Silver City (Australia, 1984)

Directed by Sophia Turkiewicz

Written by Thomas Keneally and Sophia Turkiewicz

If you're a fan of foreign films, then you do not want to miss this Australian gem! In the 1940's, thousands of war weary refugees began landing on Australia's shores in the diligent campaign by the Australian government to increase the nation's population and industrial capacity. Among these refugees are Nina (Gosia Dobrowolska) from Poland, arriving with the intent of marrying an Australian ex-serviceman she had been corresponding with. Arriving on the same boat are Julian (Ivar Kants), a fellow Pole and aspiring lawyer, and his wife (Anna Jemison) and seven year old son. Through their struggles and hardships, and trials and tribulations of living in the crowded refugee camp, Julian and Nina find themselves drawn toward each other and must struggle to overcome the past that haunts them. A winner of 11 Australian Academy Award nominations, including best picture, this film takes the viewer on a journey through a little known chapter of Australian history, and is sure to become a favorite of connoisseurs of expertly made, and superbly directed (Sophia Turkiewicz) drama. Excellent!

~ James Upton Briscoe, Mobile, Alabama, USA

After World War II, 4,000 Polish families came to Australia. They were Jews, Fascists, anti-Communists, and others dispossessed. In a large hostel, where even married men and women were housed in separate barracks, the adults lived for two years while they worked off the government's payment of their passage. Even though he is married to Anna and has a son, Julian falls in love with Nina and she with him. As they and others face the new situations and prejudices that await immigrants and as they take on aspects of Australian culture, old-country values reassert themselves. Julian decides what to do about love and family, and Nina must find a way to move on.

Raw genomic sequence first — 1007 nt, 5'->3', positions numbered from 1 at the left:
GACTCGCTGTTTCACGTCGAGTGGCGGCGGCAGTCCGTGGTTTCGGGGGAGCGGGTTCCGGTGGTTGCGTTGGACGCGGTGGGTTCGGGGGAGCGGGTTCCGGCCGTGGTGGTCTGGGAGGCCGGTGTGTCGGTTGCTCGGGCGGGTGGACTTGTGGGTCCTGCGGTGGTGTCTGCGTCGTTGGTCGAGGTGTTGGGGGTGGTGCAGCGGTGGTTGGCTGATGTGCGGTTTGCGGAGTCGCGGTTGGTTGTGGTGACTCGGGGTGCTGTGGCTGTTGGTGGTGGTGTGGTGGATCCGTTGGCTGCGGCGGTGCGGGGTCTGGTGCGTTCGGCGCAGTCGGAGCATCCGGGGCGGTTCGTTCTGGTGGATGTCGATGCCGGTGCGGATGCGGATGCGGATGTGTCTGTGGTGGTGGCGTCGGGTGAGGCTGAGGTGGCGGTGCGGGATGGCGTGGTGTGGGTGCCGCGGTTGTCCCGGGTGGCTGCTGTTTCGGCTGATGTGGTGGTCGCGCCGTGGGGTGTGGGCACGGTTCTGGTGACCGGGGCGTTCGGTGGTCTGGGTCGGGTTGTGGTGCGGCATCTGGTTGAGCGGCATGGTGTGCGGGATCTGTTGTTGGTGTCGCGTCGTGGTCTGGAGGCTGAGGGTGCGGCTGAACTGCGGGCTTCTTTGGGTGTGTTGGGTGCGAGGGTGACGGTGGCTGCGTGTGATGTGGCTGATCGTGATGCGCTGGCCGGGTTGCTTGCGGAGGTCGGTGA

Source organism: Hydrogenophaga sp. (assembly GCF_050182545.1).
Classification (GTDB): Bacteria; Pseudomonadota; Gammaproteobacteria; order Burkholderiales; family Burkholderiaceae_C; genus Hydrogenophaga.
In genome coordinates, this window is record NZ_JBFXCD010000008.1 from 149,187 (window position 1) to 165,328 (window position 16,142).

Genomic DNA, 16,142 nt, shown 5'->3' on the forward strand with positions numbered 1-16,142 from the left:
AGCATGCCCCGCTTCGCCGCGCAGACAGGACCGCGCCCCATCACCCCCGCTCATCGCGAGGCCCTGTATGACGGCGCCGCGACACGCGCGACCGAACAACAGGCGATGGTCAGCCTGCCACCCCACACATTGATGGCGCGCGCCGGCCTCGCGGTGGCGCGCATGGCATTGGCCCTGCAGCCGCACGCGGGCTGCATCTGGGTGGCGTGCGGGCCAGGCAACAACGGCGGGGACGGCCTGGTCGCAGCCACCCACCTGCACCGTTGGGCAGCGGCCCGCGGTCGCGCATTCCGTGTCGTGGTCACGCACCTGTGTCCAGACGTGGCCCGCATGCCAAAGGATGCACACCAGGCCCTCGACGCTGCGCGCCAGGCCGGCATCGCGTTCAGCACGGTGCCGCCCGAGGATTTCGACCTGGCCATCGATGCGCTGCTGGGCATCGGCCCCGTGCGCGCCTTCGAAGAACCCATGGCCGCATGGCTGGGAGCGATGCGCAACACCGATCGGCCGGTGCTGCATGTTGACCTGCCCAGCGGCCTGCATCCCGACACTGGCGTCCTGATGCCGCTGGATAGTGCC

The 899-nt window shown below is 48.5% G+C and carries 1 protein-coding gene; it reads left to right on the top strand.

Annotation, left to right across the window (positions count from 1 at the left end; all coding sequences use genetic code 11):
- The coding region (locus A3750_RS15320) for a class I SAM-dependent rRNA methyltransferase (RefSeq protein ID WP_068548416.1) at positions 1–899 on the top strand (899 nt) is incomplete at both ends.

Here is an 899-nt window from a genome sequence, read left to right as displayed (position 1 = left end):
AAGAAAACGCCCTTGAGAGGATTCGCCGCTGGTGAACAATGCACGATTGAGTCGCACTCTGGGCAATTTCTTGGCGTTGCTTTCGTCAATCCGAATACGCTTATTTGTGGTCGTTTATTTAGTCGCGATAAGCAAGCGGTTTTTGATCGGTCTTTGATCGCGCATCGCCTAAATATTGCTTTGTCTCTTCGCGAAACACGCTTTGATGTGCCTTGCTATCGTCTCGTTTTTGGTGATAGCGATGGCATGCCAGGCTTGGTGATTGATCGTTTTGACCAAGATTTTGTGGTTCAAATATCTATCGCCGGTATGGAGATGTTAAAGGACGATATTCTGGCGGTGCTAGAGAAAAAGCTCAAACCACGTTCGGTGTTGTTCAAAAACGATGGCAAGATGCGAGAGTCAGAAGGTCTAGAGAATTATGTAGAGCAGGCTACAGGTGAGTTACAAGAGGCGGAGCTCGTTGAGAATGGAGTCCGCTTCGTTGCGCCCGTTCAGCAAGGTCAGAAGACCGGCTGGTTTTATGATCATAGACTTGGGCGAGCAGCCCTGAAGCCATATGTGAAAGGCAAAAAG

The Conductor (``Dyrygent'', Poland, 1979)

Directed by Andrzej Wajda

Written by Andrzej Kijowski

Marta (Krystyna Janda), a violinist in a provincial Polish orchestra, whose husband, Adam Pietryk (Andrzej Seweryn) is the director of the ensemble, on a visit to the US ties up with the world- renowned symphony conductor John Lasocki (John Gielgud). As it turns out he was once in love with violinist's mother. Lasocki, a slightly unstable hypochondriac, returns to Poland to lead the provincial orchestra. He also tries to revive old love affair using the violinist as a surrogate of her mother. Her husband is resentful of the conductor for both personal and professional reasons. In the end the violinist sees her husband in his true, ambitious light and leaves him.
Upto a Certain Point (``Hasta Cierto Punto'', Cuba, 1984)

Directed by Tomas Gutierrez Alea

Written by Tomás Gutiérrez Alea and Serafín Qiñones